the oldest standing building in the Black Hills. It was built by 
General Crook's soldiers under Captain Pallock of the Fifth Cav 
alry in 1875. It stands in Way City Park, which was named for 
Harry E. Way, pioneer resident and antiquarian, who donated the 
park and museum, originally his private collection, to the city. The 
building, constructed of hewn logs, is 16 ft. wide and 20 ft. long. 
Loopholes in the walls are bullet-scarred at the outer ends. Since 
it was first built a fireplace and floor have been added, and the roof 
has been shingled. It contains a collection of stuffed animals and 
birds hawks, a mounted lion, bobcats, and eagles and also a 
large collection of mineral specimens and historical relics dealing 
with the history of Custer and the Black Hills. 

Tour 5 305 

The ROSS MONUMENT, just a short distance W. of the Log Cabin 
Museum in the park, was erected in 1921 by the Association of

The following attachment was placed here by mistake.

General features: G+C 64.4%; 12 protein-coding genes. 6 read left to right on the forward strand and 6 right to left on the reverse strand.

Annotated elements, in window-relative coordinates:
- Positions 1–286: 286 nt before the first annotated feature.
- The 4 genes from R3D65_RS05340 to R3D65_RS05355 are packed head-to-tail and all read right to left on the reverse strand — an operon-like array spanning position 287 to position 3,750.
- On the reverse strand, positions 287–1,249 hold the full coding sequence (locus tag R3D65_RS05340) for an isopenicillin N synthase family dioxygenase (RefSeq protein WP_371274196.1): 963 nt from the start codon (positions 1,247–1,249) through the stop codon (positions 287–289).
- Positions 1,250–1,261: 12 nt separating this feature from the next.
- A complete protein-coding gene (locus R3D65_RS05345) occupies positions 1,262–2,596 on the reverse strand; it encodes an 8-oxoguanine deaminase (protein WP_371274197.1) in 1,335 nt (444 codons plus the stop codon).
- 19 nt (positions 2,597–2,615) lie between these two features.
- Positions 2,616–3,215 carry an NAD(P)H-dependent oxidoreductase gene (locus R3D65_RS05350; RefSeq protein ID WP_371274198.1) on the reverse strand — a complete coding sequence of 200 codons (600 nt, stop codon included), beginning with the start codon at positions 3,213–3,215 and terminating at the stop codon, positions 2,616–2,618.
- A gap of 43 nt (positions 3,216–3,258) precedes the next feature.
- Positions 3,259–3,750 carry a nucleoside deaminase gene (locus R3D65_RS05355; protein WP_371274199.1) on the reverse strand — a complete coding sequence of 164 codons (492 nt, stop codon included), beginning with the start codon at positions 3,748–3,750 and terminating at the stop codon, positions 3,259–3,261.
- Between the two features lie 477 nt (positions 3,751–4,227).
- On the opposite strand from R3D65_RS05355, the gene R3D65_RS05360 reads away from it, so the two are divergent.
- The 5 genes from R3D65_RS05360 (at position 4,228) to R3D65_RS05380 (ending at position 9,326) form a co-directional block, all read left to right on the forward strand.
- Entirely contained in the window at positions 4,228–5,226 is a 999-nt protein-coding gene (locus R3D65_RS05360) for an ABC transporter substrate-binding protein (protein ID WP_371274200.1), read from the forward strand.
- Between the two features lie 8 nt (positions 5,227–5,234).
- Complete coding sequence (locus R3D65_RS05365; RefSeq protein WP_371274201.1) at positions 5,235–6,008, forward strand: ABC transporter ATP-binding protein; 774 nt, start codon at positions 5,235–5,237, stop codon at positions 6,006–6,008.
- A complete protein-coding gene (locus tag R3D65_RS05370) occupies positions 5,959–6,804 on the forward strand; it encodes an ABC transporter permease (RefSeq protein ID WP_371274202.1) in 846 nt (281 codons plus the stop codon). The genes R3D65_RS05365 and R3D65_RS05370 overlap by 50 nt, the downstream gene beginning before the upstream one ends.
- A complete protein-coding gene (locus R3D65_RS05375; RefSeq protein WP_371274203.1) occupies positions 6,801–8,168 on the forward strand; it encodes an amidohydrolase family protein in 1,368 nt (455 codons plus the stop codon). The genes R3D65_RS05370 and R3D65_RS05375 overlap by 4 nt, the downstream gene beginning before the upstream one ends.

Black Hills Pioneers in honor of Horatio N. Ross, who first dis 
covered gold on French Creek. The monument is composed of 
rocks set in cement, the rocks being contributed by pioneers and 
friends of Ross. One crystal was taken from the post office room 
in Wind Cave 40 years ago. Among other rocks are diamond drill 
ores, rose quartz, tourmaline, purple and yellow lapidolite, petrified 
moss, calcite crystals, mica, and gold and copper ore. 

Large pieces of petrified wood make up the entire front of the 
ARTCRAFTERS' STUDIO, W. Main St., built in early English design; 
it contains a huge fireplace, which has a base of petrified wood and 
is surmounted by large slabs of varicolored but harmonizing native 
locks. The Artcrafters use various native stones and minerals in 
making articles such as lamps, vases, and garden seats. 

1. Right from Custer, on the Deerfield road, is a junction with 
a dirt road (L), 6.9 in. This road leads to the summit of BEAR 
MOUNTAIN, 11.4 m. with an elevation of 7,172 ft., Bear Mount 
ain competes with Harney Peak in altitude; however, only a 
handful of people visit this densely forested summit, where from 
a lookout tower is a generous view of rugged peaks, the Needles, 
limestone ridges in the southern Hills, and an especially clear 
view of Custer Park in the northern Hills. 

2. Right from Custer, on the Limestone road, 1 m. (L), in the 
Custer cemetery, is the GRAVE OF HORATIO N. ROSS, who 
first discovered gold in the Black Hills, and who died a pauper. 
At 9.1 m. the Limestone road begins an ascent toward a plateau